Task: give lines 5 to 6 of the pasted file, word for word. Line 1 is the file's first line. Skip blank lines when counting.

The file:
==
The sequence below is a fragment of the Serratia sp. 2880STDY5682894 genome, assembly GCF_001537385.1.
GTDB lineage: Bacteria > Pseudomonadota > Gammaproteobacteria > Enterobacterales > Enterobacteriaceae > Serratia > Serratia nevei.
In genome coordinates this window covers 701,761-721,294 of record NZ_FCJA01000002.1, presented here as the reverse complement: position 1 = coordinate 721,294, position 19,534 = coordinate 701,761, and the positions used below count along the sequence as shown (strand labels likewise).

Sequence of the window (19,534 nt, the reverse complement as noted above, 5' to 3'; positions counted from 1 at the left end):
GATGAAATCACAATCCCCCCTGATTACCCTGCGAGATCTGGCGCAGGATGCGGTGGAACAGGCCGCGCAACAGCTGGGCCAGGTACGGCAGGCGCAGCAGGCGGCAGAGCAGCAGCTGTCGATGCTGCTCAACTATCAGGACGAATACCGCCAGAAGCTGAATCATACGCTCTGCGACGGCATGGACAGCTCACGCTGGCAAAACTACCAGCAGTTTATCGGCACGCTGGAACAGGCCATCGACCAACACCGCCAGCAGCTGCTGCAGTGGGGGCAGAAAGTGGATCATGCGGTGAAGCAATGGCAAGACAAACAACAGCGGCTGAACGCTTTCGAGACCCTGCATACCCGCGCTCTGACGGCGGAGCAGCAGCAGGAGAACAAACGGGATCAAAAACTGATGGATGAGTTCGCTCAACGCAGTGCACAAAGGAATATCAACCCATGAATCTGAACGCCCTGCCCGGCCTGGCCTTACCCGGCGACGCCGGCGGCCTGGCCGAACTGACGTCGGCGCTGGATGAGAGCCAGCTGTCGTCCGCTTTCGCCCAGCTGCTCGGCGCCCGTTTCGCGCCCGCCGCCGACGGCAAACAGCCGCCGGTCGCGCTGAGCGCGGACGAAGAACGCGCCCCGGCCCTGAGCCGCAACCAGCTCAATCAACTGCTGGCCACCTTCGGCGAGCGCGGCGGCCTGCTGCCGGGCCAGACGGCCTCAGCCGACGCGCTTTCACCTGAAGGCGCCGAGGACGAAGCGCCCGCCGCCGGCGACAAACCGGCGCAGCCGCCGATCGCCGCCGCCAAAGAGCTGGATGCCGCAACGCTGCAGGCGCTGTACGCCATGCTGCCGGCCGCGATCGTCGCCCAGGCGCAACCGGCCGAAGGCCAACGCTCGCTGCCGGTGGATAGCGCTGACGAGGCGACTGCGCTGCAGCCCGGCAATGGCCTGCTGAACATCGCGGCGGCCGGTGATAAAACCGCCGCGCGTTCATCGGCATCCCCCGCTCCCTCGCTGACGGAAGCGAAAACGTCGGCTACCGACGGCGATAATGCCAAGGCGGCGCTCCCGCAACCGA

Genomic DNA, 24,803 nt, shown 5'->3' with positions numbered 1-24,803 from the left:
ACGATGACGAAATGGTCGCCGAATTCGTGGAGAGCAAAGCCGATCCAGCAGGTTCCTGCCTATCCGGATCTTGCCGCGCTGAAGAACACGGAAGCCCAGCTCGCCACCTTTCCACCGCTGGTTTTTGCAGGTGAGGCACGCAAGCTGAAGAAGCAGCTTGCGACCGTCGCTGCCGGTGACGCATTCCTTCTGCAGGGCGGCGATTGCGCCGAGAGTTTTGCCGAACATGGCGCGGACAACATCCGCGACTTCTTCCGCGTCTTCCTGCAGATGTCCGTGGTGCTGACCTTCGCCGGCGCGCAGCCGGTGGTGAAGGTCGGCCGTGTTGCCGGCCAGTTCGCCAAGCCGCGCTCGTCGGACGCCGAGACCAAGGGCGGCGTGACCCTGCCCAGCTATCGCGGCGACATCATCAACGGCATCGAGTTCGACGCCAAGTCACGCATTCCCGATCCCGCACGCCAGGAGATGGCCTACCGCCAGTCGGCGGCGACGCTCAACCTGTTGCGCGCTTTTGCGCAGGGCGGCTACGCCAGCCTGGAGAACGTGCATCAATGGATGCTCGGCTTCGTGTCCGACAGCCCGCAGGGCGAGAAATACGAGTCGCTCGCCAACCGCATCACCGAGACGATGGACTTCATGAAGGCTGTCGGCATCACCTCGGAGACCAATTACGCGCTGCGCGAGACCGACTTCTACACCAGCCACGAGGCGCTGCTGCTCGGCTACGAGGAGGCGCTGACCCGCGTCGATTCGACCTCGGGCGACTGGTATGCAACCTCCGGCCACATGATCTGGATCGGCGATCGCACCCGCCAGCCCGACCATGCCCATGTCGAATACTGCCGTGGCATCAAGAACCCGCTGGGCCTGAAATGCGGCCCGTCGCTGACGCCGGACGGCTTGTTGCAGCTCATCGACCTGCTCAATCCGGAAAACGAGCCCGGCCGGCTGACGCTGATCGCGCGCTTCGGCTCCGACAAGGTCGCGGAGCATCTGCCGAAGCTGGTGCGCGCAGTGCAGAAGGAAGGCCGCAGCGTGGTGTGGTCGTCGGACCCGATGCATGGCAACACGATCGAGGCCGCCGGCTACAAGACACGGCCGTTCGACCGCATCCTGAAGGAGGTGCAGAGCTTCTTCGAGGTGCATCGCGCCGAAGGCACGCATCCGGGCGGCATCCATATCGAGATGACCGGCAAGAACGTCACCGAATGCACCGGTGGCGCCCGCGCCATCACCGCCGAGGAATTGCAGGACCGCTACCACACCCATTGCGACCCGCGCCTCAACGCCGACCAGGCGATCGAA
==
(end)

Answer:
GATGAAATCACAATCCCCCCTGATTACCCTGCGAGATCTGGCGCAGGATGCGGTGGAACAGGCCGCGCAACAGCTGGGCCAGGTACGGCAGGCGCAGCAGGCGGCAGAGCAGCAGCTGTCGATGCTGCTCAACTATCAGGACGAATACCGCCAGAAGCTGAATCATACGCTCTGCGACGGCATGGACAGCTCACGCTGGCAAAACTACCAGCAGTTTATCGGCACGCTGGAACAGGCCATCGACCAACACCGCCAGCAGCTGCTGCAGTGGGGGCAGAAAGTGGATCATGCGGTGAAGCAATGGCAAGACAAACAACAGCGGCTGAACGCTTTCGAGACCCTGCATACCCGCGCTCTGACGGCGGAGCAGCAGCAGGAGAACAAACGGGATCAAAAACTGATGGATGAGTTCGCTCAACGCAGTGCACAAAGGAATATCAACCCATGAATCTGAACGCCCTGCCCGGCCTGGCCTTACCCGGCGACGCCGGCGGCCTGGCCGAACTGACGTCGGCGCTGGATGAGAGCCAGCTGTCGTCCGCTTTCGCCCAGCTGCTCGGCGCCCGTTTCGCGCCCGCCGCCGACGGCAAACAGCCGCCGGTCGCGCTGAGCGCGGACGAAGAACGCGCCCCGGCCCTGAGCCGCAACCAGCTCAATCAACTGCTGGCCACCTTCGGCGAGCGCGGCGGCCTGCTGCCGGGCCAGACGGCCTCAGCCGACGCGCTTTCACCTGAAGGCGCCGAGGACGAAGCGCCCGCCGCCGGCGACAAACCGGCGCAGCCGCCGATCGCCGCCGCCAAAGAGCTGGATGCCGCAACGCTGCAGGCGCTGTACGCCATGCTGCCGGCCGCGATCGTCGCCCAGGCGCAACCGGCCGAAGGCCAACGCTCGCTGCCGGTGGATAGCGCTGACGAGGCGACTGCGCTGCAGCCCGGCAATGGCCTGCTGAACATCGCGGCGGCCGGTGATAAAACCGCCGCGCGTTCATCGGCATCCCCCGCTCCCTCGCTGACGGAAGCGAAAACGTCGGCTACCGACGGCGATAATGCCAAGGCGGCGCTCCCGCAACCGA

Genomic DNA, 24,803 nt, shown 5'->3' with positions numbered 1-24,803 from the left: